I’m not the New Year's resolution type. When I realize something needs changing, I change it. Done. Setting a date on which to change gives me just enough time to think it over and get too bored to care. Yeah, I know I’m more impulsive than the average bear. What can I say? It’s who I am.
Yet, especially now that I’m older and have children, I find myself searching for a way to make decisions and track progress over the year — a set of guiding principles, you might say.
Except I already have plenty of guiding principles, and I do mean plenty. I imagine my principles as various items shoved into a kitchen junk drawer. I know I have them and I know where to find them, but they are in a jumbled mess among the pens, chip clips, and USB cables from cameras long gone.
Some principles I’ve had since childhood but they aren’t even mine; they were impressed upon me by various grownups and they’ve been stowaways in my mind ever since. They’re not mine but they were someone’s and they sure seemed important at the time, so I haven’t let them go.
Then there are the principles I set for myself as a new parent. Those definitely need to be weeded through and blasted with the bright light of realism that comes with parental experience.
It turns out that I have a lot of personal rules for how to be, and many of them aren’t working in my best interest. They’re old, outdated, and mismatched with my current station in life. Trying to be true to them all has created a dissonance where I constantly feel like I’m failing at something. So what if I am really happy about my A achievement, because I blew it at B and C!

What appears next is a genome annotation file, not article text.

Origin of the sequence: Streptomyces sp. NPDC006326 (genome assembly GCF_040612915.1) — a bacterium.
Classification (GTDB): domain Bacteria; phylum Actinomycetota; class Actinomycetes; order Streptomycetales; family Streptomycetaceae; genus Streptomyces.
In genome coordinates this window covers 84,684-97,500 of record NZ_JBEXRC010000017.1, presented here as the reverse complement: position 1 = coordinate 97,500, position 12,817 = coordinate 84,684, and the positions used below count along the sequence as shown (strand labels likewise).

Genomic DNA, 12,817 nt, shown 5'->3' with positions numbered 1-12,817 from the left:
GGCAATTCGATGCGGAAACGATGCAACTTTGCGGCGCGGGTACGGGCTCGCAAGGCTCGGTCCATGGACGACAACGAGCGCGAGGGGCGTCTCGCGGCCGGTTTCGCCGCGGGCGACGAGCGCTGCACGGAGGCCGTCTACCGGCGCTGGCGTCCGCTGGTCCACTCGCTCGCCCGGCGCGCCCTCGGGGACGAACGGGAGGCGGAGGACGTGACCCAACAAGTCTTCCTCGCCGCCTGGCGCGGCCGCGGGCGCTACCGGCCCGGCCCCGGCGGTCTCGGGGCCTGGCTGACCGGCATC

I’m never going to fix this problem by resolving to be better at the things I want to be better at. I WANT TO BE BETTER AT ALL THE THINGS! Obviously! I know how to work hard. My problem is that I’m working hard at too many things and coming up with mediocre results across the board.
Instead, I want to be better at deciding what to strive for and what to let go. I want guiding principles that make these decisions easy, because decision fatigue is a real thing.
To accomplish this, I’m working on a personal mission statement and then a family mission statement. These mission statements will help me and my family choose where to spend our time and energy. They will help us match our actions with our intentions. And they will help me stop feeling obligated to adhere to these 100000 rules I’m still carrying around that aren’t even my own.
How to create your personal mission statement
You could probably write a thesis about how to develop a personal mission statement. As we’ve already discussed, I’m more into instant gratification and less into painstaking planning. My approach is to keep it simple, but your approach may differ. Make this as simple or detailed as you like.
My favorite essay on the personal mission statement comes, of course, from my mentor and teacher Katy Bowman in her book Movement Matters (affiliate link). It goes something like this:
- Take a deep breath and toss your junk drawer full of other people’s (including your former self's) rules, expectations, and desires for your current self.
- Write a list of words that hold meaning for you (or your family). Some examples: outdoors, play, service to others, faith, strength
- Add verbs to the words and phrases: spend time outdoors, play together, practice service to others, practice our faith, improve our strength
- Write it up. Play with it. Work through it. Settle on a working version of your mission statement and then refine it over the year. Consider it your personal work in progress.
Like this idea? Let me know your thoughts in the comments below.